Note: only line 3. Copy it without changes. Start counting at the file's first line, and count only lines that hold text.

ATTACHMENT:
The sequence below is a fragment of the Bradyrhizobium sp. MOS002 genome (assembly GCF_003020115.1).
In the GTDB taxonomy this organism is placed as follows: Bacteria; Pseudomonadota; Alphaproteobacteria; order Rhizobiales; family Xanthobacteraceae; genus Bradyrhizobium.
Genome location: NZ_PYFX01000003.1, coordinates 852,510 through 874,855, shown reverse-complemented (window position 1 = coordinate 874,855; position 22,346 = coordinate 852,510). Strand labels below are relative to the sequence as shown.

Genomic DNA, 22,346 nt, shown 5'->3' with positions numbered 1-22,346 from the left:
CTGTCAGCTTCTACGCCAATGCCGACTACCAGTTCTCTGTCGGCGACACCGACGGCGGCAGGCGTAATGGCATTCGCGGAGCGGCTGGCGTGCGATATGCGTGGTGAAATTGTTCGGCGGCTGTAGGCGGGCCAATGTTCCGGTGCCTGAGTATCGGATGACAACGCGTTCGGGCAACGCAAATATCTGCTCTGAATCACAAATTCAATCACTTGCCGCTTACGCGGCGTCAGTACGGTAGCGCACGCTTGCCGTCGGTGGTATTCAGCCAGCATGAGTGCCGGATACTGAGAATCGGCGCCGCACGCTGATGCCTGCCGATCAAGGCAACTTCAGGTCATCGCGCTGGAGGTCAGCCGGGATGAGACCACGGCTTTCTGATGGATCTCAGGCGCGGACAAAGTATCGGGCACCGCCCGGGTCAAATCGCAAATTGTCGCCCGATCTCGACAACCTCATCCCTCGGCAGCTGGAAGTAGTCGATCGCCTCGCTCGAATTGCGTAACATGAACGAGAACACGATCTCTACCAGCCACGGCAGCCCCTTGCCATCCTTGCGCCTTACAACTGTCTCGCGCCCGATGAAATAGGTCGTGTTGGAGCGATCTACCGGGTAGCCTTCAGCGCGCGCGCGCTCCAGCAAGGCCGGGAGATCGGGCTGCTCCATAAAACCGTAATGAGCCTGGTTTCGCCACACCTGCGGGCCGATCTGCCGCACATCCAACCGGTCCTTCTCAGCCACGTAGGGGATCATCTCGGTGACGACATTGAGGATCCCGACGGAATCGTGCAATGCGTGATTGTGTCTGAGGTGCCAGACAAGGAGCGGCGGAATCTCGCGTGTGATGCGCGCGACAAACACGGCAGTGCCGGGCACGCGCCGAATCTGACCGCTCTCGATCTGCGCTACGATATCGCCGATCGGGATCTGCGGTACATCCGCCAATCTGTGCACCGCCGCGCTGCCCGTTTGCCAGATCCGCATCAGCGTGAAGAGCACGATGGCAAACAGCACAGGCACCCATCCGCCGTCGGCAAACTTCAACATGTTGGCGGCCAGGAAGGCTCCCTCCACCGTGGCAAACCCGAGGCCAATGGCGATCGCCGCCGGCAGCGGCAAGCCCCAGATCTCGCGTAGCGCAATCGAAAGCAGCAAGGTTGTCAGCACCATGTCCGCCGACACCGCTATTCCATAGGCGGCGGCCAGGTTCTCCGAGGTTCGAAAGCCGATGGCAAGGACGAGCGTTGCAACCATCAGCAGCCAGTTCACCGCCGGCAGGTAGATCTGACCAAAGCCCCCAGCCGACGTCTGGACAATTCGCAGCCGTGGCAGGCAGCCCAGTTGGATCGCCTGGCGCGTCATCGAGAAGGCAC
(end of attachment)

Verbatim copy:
Genome location: NZ_PYFX01000003.1, coordinates 852,510 through 874,855, shown reverse-complemented (window position 1 = coordinate 874,855; position 22,346 = coordinate 852,510). Strand labels below are relative to the sequence as shown.